New Joint Guideline for the Management of Heart Failure Released by the ACC, AHA, and HFSA

On April 1, 2022, at the American College of Cardiology (ACC) 71st Scientific Sessions & Expo, the ACC, the American Heart Association (AHA), and the Heart Failure Society of America (HFSA) published a new guideline document for the evaluation, management, and prevention of heart failure (HF). This new document serves to replace the 2013 guidelines and the 2017 focused update and is directed to all health care providers of patients with cardiovascular disease, with or without heart failure.

According to a joint press release, the new guidelines increase “the focus on preventing HF in people who are showing early signs of ‘pre-HF,’” and also update treatment strategies to include SGLT-2 inhibitor (SGLT2i) medications for patients with symptomatic HF.

Paul A. Heidenreich, MD, MS, chair of the guideline writing committee, explained that “one primary goal with the new guideline was to use recently published data to update our recommendations for the evaluation and management of HF,” and further wrote that “one focus was prevention of heart failure through optimizing blood pressure control and adherence to a healthy lifestyle.”

In the guidelines, one significant update was redefining the ACC/AHA staging for the A to D stages, which were previously focused on “the development and progression of the disease, with advanced stages indicating more serious disease and reduced survival rate.” The new guidelines recategorize the four stages as follows:

  • Stage A: At risk for HF, but without symptoms, structural heart disease, or blood tests suggesting heart muscle injury. Notably, “this includes people with high blood pressure, diabetes, metabolic syndrome and obesity, exposure to medications or treatments that may damage the heart (i.e., chemotherapy drugs), or hereditary risk for HF.”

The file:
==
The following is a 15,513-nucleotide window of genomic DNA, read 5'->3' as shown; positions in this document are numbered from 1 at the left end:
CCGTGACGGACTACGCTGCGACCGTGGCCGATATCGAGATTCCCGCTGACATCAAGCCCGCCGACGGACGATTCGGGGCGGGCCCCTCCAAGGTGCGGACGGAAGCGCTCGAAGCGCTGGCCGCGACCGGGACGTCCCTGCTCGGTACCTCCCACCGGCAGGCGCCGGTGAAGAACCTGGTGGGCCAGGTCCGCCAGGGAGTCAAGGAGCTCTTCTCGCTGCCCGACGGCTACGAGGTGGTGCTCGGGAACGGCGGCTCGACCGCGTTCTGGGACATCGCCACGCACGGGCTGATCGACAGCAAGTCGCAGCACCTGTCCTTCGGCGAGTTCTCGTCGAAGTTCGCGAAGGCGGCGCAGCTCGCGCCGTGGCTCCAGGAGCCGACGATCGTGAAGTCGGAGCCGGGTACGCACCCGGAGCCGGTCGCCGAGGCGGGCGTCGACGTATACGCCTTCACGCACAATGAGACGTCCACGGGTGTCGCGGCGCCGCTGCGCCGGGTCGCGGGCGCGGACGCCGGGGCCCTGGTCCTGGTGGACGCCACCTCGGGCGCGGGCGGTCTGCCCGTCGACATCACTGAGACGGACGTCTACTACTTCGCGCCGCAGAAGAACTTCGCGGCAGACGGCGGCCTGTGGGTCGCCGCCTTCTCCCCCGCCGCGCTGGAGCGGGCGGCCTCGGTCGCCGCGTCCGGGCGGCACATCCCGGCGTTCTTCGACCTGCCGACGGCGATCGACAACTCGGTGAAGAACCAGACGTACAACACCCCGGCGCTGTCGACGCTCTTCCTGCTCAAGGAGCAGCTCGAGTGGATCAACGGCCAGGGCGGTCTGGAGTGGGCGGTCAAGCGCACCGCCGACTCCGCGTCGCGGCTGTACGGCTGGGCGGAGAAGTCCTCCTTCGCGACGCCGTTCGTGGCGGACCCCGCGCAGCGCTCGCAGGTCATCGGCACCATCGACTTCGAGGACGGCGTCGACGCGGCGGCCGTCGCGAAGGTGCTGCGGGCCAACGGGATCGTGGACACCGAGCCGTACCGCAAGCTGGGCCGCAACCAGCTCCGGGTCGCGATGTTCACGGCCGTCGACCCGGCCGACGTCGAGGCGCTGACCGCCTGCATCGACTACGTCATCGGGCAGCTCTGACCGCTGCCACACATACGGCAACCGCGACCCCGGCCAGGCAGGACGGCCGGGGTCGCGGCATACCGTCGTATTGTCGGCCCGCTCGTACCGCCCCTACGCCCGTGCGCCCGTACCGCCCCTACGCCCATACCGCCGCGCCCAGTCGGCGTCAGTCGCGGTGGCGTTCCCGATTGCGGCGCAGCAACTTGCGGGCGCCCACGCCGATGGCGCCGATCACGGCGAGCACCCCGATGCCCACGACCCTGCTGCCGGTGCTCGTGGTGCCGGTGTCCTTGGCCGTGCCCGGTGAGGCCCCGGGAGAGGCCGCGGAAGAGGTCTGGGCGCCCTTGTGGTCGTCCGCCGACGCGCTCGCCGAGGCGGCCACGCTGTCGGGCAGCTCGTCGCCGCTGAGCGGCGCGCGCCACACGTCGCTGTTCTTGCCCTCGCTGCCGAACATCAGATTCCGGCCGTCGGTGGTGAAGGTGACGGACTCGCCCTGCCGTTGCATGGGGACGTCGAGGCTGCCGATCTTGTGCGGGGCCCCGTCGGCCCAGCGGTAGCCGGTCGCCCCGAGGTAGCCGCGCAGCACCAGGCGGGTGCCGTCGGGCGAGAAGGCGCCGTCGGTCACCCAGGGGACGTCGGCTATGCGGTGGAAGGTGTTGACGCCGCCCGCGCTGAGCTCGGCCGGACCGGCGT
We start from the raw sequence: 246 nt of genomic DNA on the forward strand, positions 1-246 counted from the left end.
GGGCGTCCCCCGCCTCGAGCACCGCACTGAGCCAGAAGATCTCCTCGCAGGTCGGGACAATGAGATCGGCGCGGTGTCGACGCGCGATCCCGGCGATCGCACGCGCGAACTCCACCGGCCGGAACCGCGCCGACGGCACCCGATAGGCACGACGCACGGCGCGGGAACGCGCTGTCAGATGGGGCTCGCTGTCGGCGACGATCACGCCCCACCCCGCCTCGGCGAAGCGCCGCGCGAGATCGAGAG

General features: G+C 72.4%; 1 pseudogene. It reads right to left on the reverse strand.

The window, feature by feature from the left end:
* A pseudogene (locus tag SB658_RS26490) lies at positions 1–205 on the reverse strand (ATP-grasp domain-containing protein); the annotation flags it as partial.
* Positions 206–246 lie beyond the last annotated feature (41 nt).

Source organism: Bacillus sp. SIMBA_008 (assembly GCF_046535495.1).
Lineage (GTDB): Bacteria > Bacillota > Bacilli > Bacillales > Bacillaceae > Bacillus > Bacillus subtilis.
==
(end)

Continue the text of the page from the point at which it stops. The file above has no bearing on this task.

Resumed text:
• Stage B: “Pre-HF.” This stage is defined as no symptoms of HF but evidence for any one of: structural heart disease—such as reduced ejection fraction, enlargement of the heart muscle, abnormalities in heart muscle contraction, or valve disease—increased filling pressures as determined via ultrasound, or risk factors from stage A, “plus increased levels of B-type natriuretic peptide or persistently elevated cardiac troponin, an indicator of heart muscle injury.”
  • Stage C: Symptomatic HF, described as structural heart disease with current or previous symptoms of heart failure, including shortness of breath, persistent cough, leg, feet, or abdominal swelling, fatigue, and nausea.
  • Stage D: Advanced HF, defined as “HF with symptoms that interfere with daily life, are difficult to control, and result in recurrent hospitalizations despite continued guideline-directed medical therapy.”

The guideline now states that the New York Heart Associations classifications are to be used when patients reach stage C or stage D to further assess their functional capacity and inform potential treatment options.

Authors of the joint release acknowledged that the inclusion of high blood pressure, obesity, and diabetes places “a large proportion” of the US population in stage A, or “at risk for HF.” The updated guideline recommends guideline-directed blood pressure control for this category, and also the consideration of SGLT2i medications for patients with Type 2 diabetes and either confirmed cardiovascular disease or high disease risk. “In general,” the guideline states, “the mainstays of cardiovascular disease prevention are recommended to reduce HF risk,” such as “healthy lifestyle habits, healthful dietary patterns, avoiding smoking, and maintaining a healthy weight.”

The recommendations for stage A individuals also apply to people in stage B, or “Pre-HF,” but health care providers should also consider additional medications, noted in the publication, to prevent HF progression to stage C. Those who do progress “should receive care from multidisciplinary teams to facilitate guideline-directed medical therapy and self-care support for learning to manage symptoms.”

The guideline also updated the language used in left ventricle ejection fraction (LVEF)-based HF classifications to: HF with reduced ejection fraction (HFrEF, LVEF ≤40%); HF with improved ejection fraction (HFimpEF, LVEF which has improved from ≤40% to >40%); HF with mildly reduced ejection fraction (HFmrEF, LVEF 41–49% and evidence of increasing LV filling pressure); and HF with preserved ejection fraction (HFpEF, LVEF ≥50% and evidence of increasing LV filling pressure evidence).

The guideline document itself provides specific indications for specific treatments, as well as recommendations regarding cardiac amyloidosis, cardio-oncology complications, cardiac revascularization therapy, HF comorbidities, implantable cardiac devices, and atrial fibrillation, among others.

View full manuscripts for the “2022 AHA/ACC/HFSA Guideline for the Management of Heart Failure” in the Journal of the American College of Cardiology, Circulation, and the Journal of Cardiac Failure.